Morning ‘blessings’ can easily turn sour

Curtis K. Shelburne

One of my favorite bits of wisdom is Proverbs 27:14: “If anyone loudly blesses their neighbor early in the morning, it will be taken as a curse.” It comes right before another great one: “A quarrelsome wife is like the dripping of a leaky roof in a rainstorm” (27:15).

I take verse 14 to mean that on any given day before, say, 9:30, the most civilized and eloquent thing to say is nothing. Speech early in the day rarely improves on silence.

Back to verse 15. God has blessed me with a wife who is not at all quarrelsome, but this morning she pretty well flew in the face of the aforementioned verse 14. No quarrel ensued.

Of necessity, my wife, on several days a week, gets up earlier than I do. (She likes to have a devotional quiet time early, and that’s good.) I am the son of my mother and tend to do my best work in the peace and quiet of late evenings. I’ve never understood why folks get all gushy about early risers and are not nearly as teary about those of us who work long hours burning the midnight oil.

Most of the time, once my wife is up, I’m already approaching consciousness, but the real wake-up call comes when she bangs on the TV and the obnoxiously perky and loud morning show anchors start spewing out their verbal drivel.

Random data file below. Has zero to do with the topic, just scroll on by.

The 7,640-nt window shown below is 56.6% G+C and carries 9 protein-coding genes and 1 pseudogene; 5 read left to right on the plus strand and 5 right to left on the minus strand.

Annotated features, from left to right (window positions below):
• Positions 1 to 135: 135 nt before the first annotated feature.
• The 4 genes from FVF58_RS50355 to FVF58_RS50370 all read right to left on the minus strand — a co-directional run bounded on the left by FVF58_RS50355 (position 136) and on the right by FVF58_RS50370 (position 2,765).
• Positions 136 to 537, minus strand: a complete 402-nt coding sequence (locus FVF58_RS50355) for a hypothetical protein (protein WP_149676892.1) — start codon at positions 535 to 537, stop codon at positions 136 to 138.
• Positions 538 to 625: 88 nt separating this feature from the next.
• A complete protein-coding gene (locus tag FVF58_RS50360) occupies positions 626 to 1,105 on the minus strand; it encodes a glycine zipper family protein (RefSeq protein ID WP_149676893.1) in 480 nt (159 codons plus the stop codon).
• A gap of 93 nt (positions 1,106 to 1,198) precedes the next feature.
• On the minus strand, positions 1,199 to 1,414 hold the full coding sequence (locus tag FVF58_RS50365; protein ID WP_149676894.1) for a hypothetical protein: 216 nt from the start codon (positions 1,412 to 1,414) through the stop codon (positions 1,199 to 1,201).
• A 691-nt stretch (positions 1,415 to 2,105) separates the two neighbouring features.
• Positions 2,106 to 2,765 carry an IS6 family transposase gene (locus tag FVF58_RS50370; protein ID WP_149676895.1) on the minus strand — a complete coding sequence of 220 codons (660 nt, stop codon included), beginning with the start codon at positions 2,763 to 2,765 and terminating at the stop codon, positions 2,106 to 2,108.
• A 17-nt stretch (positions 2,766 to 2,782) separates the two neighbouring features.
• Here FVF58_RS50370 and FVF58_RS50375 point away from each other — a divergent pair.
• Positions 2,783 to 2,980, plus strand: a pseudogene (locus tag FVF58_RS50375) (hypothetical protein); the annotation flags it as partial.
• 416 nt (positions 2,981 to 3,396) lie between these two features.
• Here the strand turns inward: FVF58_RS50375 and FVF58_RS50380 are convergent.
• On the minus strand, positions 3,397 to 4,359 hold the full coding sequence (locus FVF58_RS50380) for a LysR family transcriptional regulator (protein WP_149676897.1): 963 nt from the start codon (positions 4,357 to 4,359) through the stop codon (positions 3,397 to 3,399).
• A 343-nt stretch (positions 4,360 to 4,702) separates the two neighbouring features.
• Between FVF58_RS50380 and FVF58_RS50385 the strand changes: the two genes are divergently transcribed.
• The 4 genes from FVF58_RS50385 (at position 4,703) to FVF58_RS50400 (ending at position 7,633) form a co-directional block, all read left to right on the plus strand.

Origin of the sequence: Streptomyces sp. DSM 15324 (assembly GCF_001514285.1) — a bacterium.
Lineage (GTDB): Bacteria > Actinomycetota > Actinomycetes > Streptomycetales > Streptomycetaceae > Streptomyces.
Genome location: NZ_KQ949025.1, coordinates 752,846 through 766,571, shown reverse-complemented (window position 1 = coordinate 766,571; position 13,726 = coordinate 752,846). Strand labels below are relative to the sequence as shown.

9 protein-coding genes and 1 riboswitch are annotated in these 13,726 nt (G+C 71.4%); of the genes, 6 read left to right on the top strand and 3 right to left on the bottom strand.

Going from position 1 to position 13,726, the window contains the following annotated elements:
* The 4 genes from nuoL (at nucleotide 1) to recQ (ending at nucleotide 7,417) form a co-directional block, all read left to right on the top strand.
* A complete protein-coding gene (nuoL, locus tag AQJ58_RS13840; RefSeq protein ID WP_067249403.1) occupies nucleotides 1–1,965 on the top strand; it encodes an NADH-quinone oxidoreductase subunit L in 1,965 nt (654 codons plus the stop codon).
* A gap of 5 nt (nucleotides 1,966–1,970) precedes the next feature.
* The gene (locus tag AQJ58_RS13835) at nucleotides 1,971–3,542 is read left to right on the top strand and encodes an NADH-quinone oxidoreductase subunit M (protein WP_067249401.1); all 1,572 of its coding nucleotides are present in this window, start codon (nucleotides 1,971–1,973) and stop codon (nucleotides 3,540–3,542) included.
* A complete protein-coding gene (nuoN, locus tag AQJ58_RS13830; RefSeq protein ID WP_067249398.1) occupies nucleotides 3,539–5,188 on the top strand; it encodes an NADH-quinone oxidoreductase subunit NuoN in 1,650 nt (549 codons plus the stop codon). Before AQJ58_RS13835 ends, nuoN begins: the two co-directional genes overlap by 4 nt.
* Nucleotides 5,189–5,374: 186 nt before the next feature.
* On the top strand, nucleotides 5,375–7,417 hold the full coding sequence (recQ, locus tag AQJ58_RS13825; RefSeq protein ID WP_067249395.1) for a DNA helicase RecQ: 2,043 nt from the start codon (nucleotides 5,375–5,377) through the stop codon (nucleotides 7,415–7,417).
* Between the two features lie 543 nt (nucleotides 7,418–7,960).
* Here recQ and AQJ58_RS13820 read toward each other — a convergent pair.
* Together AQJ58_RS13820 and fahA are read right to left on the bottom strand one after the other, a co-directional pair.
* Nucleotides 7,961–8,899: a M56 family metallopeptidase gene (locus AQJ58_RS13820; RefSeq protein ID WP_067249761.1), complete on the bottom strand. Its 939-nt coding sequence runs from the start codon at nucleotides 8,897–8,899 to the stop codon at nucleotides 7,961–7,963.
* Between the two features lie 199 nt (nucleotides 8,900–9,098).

This morning was worse than usual. First, she assaulted me by loudly singing a medley of the “Good Morning to You/Rise and Shine!” sort of stuff. Then she turned up the volume on a morning show, and good grief!

The TV folks are all atwitter about an unbelievably spoiled and self-destructing TV star. The guy’s face and voice are on every channel, and you could not possibly find a better (worse!) example of what happens when we become our own gods and abandon ourselves to our own worst appetites. He’s completely out of control and spiraling toward despair, effectively dead already. Not fun to watch.

Then, right after that heartwarming piece of pseudo-journalistic voyeurism comes another. Regarding homosexuality, Canadian journalist Robert Davies wrote, “The love that dare not speak its name has become the love that won’t shut up.” The next “news” interview was with a gal I used to think was kinda cute who has now decided to “come out” and write a lucrative tell-all book. Great.

Maybe I do need to get up earlier, before the drivel starts. The quiet of the morning really is a good time to read God’s word, something I’m afraid we Christians talk about a whole lot more than we do. It’s a good time also to devote to reading some truly good books by, say, folks who have walked with the Lord down through the ages. Some good ones are being written even today. It’s strange. Living in a supposedly literate land with so many good books and the Good Book itself never more available, we so often choose to be basically illiterate. We stand knee deep in spring water and die of thirst rather than drink.

I could be in a bad mood. I blame the morning shows.

Curtis Shelburne is pastor of 16th & Ave. D. Church of Christ in Muleshoe. Contact him at